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Congestion in irrigation problems

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  • Paula Jaramillo

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Abstract

Consider a problem in which the cost of building an irrigation canal has to be divided among a set of people. Each person has different needs. When the needs of two or more people overlap, there is congestion. In problems without congestion, a unique canal serves all the people and it is enough to finance the cost of the largest need to accommodate all the other needs. In contrast, when congestion is considered, more than one canal might need to be built and each canal has to be financed.In problems without congestion, axioms related with fairness (equal treatment of equals) and group participation constraints (no-subsidy or core constraints) are compatible. With congestion, we show that these two axioms are incompatible.We define weaker axioms of fairness (equal treatment of equals per canal) and group participation constraints (no-subsidy across canals). These axioms in conjunction with a solidarity axiom (congestion monotonicity) and another axiom (independence of at-least-as-large-length) characterize the sequential weighted contribution family. Moreover, when we include a stronger version of congestion monotonicity and other axioms, we characterize subfamilies of these rules.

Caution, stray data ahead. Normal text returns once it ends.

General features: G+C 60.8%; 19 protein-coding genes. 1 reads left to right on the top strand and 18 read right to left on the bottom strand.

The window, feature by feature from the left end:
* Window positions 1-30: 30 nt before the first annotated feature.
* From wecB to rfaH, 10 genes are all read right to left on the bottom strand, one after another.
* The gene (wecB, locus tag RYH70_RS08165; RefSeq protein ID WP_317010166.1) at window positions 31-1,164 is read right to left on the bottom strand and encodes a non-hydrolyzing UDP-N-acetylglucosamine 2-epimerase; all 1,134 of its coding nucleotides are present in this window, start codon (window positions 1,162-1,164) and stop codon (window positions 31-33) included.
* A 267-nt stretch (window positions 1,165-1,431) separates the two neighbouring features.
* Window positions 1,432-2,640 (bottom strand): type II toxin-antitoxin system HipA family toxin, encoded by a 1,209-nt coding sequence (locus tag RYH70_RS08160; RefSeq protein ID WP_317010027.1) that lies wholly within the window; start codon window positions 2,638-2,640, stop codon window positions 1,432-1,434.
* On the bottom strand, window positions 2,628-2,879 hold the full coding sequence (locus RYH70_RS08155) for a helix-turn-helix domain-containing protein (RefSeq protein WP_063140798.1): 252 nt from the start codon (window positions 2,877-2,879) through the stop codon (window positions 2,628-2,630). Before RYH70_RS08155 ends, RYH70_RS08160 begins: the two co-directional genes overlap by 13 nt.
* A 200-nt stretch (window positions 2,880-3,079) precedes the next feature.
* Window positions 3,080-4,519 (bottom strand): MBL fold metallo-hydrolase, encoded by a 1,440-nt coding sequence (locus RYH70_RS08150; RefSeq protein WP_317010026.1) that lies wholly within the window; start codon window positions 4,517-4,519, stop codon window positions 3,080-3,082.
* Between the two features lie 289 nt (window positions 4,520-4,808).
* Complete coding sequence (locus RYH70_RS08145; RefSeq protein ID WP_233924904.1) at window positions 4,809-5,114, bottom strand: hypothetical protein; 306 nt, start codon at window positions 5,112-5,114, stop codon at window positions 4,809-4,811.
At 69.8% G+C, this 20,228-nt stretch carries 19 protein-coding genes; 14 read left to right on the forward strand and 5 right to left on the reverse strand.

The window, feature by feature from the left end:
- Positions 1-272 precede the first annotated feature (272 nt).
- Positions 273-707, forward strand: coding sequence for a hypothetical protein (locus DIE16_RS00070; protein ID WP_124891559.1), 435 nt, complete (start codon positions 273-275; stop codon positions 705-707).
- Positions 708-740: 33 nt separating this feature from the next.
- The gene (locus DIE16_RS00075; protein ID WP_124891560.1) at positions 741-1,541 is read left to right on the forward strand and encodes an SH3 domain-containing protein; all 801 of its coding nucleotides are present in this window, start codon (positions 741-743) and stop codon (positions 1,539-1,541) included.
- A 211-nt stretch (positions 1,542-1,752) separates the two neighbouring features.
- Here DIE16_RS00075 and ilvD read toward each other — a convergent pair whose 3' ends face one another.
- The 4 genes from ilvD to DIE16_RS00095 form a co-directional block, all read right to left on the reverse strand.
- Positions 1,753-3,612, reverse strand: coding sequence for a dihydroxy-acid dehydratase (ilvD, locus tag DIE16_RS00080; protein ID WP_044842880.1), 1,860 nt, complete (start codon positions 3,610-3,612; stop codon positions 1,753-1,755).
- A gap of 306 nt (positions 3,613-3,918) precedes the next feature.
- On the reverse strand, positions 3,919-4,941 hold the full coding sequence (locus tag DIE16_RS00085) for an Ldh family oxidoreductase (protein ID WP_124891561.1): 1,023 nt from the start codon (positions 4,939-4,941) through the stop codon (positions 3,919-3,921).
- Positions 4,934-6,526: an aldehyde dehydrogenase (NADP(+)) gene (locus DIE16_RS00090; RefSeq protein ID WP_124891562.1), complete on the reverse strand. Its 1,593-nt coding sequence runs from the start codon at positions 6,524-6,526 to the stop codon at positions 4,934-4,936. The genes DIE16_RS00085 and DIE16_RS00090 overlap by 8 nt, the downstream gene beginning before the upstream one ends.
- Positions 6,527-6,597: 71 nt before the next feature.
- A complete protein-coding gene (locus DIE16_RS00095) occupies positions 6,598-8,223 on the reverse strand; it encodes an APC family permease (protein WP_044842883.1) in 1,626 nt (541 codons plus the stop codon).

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Bibliographic Info

Paper provided by UNIVERSIDAD DE LOS ANDES-CEDE in its series DOCUMENTOS CEDE with number 010553.

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Length: 36
Date of creation: 10 Feb 2013
Date of revision:
Handle: RePEc:col:000089:010553

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Keywords: cost sharing; fairness; airport problems; public goods; congestion;

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  1. S. C. Littlechild & G. Owen, 1973. "A Simple Expression for the Shapley Value in a Special Case," Management Science, INFORMS, INFORMS, vol. 20(3), pages 370-372, November.
  2. Potters, Jos & Sudholter, Peter, 1999. "Airport problems and consistent allocation rules," Mathematical Social Sciences, Elsevier, Elsevier, vol. 38(1), pages 83-102, July.
  3. Aadland, David & Kolpin, Van, 1998. "Shared irrigation costs: An empirical and axiomatic analysis," Mathematical Social Sciences, Elsevier, Elsevier, vol. 35(2), pages 203-218, March.
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